WASHINGTON -- The government awarded 70 percent of its contracts for Hurricane Katrina work without full competition, wasting hundreds of millions of taxpayer dollars in the process, says a House study released yesterday by Democrats.
The report, a comprehensive overview of government audits on Katrina contracting, found that out of $10.6 billion in contracts awarded after the storm last year, more than $7.4 billion were handed out with limited or no competitive bidding.
In addition, 19 contracts worth $8.75 billion were found to have wasted taxpayer money at least in part, costing hundreds of millions of dollars, according to the report.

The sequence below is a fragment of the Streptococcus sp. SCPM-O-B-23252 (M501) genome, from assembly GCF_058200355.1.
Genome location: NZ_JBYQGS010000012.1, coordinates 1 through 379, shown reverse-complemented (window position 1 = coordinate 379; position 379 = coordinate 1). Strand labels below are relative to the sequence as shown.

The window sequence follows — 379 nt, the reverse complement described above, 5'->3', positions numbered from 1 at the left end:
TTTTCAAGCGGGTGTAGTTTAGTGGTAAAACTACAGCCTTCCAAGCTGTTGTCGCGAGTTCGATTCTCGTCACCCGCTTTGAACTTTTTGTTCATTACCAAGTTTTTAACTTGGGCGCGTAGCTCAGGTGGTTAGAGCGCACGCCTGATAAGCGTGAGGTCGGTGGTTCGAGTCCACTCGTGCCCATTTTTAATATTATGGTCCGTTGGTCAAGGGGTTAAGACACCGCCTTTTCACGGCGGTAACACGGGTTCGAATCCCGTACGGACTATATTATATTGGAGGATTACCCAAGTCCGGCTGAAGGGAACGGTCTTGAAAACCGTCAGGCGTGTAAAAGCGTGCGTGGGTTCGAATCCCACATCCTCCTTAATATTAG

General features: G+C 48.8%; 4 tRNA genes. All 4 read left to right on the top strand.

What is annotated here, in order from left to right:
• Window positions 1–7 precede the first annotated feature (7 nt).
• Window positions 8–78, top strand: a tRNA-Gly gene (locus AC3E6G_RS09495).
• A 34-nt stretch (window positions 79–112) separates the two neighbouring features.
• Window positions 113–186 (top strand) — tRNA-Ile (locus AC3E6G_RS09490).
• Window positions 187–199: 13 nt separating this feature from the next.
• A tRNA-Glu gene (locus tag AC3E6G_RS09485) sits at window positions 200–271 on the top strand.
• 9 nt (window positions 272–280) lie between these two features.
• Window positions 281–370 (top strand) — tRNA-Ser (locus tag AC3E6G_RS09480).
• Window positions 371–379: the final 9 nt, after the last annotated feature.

It cited numerous instances of double-billing by contractors and cases of trailers meant as emergency housing sitting empty in Arkansas.
Aaron Walker, a national spokesman for the Homeland Security Department's Federal Emergency Management Agency, the primary agency for awarding hurricane contracts, said FEMA was already working to improve its contracting process based on ``previously issued, nonpoliticized, reports."
``This report has no new revelations," he said. ``At the height of hurricane season, it is a disservice to FEMA employees, who are working around the clock to continue retooling this agency."
In their report, Democrats acknowledged that some no-bid contracts were necessary to provide quick aid in the immediate aftermath of the August 29, 2005, storm. But they noted that while 51 percent of Katrina contracts awarded in September were limited or no-bid, that percentage increased to 93 percent in October.
Last December, FEMA was still awarding 57 percent of the total dollar value of contracts without full bidding.